Sunday, March 2, 2014
Putin Pissed at Political Cold Shoulder: Ukraine Pays !
The Valdimir Putin era in Russia, now in its 15th year, has given birth to the ongoing diplomatic challenge of reading what's going on behind the Kremlin leader's steely eyes. George W. Bush famously perceived ''something trustworthy and sympathetic'' in 2001, while former defence Secretary Robert Gates, in his memoir ''Duty", recalls seeing ''a stone-cold killer.'' The Russian President many seem to many like an unbending autocrat, but in fact Putin has never in his career shown himself to be more susceptible to Western influence than he has during the run-up to the Winter Games in Sochi.
As the Games approached, Putin granted many of the West's most pressing demands. He freed nearly all Russia's most prominent political prisoners -- environmental activists, Pussy Riot, oligarchs turned democrats and street protestors. That still left the U.S. and Europe criticizing Russia's discriminatory law against homosexual ''propaganda'' directed at minors. But Putin eased up on that too, thinking he had earned much diplomatic credit with the West for hosting Sochi and for his acts of conciliation. So far, he has received none. What he got for his efforts was the West's informal boycott of the Games and the most prominent statesman not showing up. That was a mistake!
The closing ceremony attendance by Americas delegation wasn't much better. President Obama could've sent Joe Biden but no, he sent Deputy Secretary of State William Burns, Ambassador to Russia, Michael McFaul and to gay previous medal winners instead. That would've compounded further annoyance on his mind during the ceremonies in Sochi of the upheaval underway 250 miles to the west, the distance to the border between Russia and Ukraine -- where Viktor Yanukovich's government had just been toppled. As Putin sat in his guarded box in Fisht Olympic Stadium, he no doubt reflected on all the sweat and treasure he poured into these Games and who his friends are. A nice photo opt would have let him feel like he is part of the European family at the very moment he craves acceptance to most. After all his good faith gestures, he still was treated like an outcast.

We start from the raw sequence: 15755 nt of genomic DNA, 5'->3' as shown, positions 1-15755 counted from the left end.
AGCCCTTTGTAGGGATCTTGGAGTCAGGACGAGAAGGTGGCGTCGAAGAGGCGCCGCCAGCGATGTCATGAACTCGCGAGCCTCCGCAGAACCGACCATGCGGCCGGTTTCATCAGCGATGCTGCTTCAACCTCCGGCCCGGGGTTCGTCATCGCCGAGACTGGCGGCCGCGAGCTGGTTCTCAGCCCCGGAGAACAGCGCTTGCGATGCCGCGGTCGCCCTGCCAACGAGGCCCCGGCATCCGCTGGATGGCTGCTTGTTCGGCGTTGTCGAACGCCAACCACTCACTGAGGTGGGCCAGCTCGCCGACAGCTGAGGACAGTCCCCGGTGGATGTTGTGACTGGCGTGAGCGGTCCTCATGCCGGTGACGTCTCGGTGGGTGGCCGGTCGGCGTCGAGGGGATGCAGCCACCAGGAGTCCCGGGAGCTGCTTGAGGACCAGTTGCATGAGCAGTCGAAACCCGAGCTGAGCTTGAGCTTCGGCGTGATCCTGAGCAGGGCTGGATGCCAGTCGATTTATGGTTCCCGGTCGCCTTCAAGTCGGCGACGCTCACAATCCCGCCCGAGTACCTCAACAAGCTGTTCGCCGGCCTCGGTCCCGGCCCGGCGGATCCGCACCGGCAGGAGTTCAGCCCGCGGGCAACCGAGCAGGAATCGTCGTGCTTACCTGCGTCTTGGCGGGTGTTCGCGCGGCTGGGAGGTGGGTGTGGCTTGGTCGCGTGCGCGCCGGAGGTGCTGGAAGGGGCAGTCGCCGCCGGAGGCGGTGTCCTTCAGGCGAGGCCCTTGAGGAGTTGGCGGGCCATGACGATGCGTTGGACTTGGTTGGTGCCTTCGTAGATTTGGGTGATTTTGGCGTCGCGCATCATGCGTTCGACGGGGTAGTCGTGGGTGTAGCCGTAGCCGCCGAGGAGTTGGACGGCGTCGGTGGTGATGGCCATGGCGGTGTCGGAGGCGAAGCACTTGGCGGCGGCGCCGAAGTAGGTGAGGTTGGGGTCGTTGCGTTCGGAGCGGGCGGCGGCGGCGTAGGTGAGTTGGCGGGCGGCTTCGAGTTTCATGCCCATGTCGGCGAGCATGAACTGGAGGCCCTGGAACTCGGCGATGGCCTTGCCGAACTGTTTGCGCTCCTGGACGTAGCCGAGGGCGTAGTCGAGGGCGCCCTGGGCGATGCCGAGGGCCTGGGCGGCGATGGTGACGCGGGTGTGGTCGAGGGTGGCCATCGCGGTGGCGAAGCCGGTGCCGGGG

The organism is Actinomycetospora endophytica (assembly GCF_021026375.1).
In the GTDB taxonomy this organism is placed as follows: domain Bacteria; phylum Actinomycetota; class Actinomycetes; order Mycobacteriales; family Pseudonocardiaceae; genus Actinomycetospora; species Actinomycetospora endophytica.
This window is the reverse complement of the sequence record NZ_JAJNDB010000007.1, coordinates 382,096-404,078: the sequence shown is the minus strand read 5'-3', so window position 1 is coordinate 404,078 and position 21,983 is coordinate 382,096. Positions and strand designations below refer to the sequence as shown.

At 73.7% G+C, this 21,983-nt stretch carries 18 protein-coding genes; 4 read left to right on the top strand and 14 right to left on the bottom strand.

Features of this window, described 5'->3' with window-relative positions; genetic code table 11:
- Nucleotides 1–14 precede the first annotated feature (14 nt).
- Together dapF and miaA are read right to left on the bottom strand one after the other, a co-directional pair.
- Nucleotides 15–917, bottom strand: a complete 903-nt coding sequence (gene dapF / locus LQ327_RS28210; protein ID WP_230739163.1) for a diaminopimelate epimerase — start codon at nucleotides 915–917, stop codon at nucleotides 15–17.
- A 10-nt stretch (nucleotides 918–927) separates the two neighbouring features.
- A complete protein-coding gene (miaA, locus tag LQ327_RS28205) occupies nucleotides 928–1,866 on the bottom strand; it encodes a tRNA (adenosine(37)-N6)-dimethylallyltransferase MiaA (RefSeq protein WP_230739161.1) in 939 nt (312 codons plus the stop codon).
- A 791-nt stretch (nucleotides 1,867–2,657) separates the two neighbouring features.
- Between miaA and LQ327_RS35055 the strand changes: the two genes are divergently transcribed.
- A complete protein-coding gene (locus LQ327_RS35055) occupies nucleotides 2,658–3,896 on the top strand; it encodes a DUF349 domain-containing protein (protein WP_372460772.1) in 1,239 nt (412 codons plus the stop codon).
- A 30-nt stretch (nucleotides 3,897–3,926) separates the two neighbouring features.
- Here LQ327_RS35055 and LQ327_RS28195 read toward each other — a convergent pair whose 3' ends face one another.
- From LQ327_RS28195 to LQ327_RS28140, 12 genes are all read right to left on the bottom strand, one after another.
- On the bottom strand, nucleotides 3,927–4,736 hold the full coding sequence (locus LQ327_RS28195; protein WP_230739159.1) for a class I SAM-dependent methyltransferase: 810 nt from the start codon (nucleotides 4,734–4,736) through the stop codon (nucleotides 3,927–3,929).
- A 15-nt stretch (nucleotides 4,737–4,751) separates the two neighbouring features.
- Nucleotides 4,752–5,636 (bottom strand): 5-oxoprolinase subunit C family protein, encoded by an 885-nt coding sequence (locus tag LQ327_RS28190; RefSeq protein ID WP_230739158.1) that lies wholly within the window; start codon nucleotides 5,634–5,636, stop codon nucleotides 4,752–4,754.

So, is it no surprise that Putin's penchant for using armed force in what is beginning to look like a 21st century version of the ''Great Game.'' Ukrainian officials reported that unmarked Russian soldiers had seized two airfields in Crimea and condemned Russia for committing an act of occupation. This is the second time in six years that Putin has exerted Russian hard power to intimidate a neighbouring country. In August 2008, Putin punished and weakened the pro-Western government in Tbilisi by sending Russian armoured columns into Georgia, ostensibly to ''protect'' and ultimately to ''liberate'' the secessionist enclave of South Ossetia.
The bullying of the Georgian and Ukrainian governments reflect not just Putin's worldview, motives and methods but those that have predominated for centuries in the country he rules. This mentality went back to the czars -- and one uniquely acquisitive czarina, Catherine the Great, whose reign from 1762 to 1796 is often regarded as Russia's golden age. ''I have no way to defend my borders,'' she is reputed to have said as her armies gobbled up much of Eurasia, ''except to extend them.'' Russia was not unique in adopting the principle that the best defense is a good offense. But over the centuries, it felt itself uniquely vulnerable -- to Swedes and others from the north, Mongols from the East, Napolean and Hitler to other great powers. The more of Russia's periphery its rulers could conquer, the fewer and the further away from Moscow their enemies would be. The result was the largest territorial empire in history and the largest state on the planet today.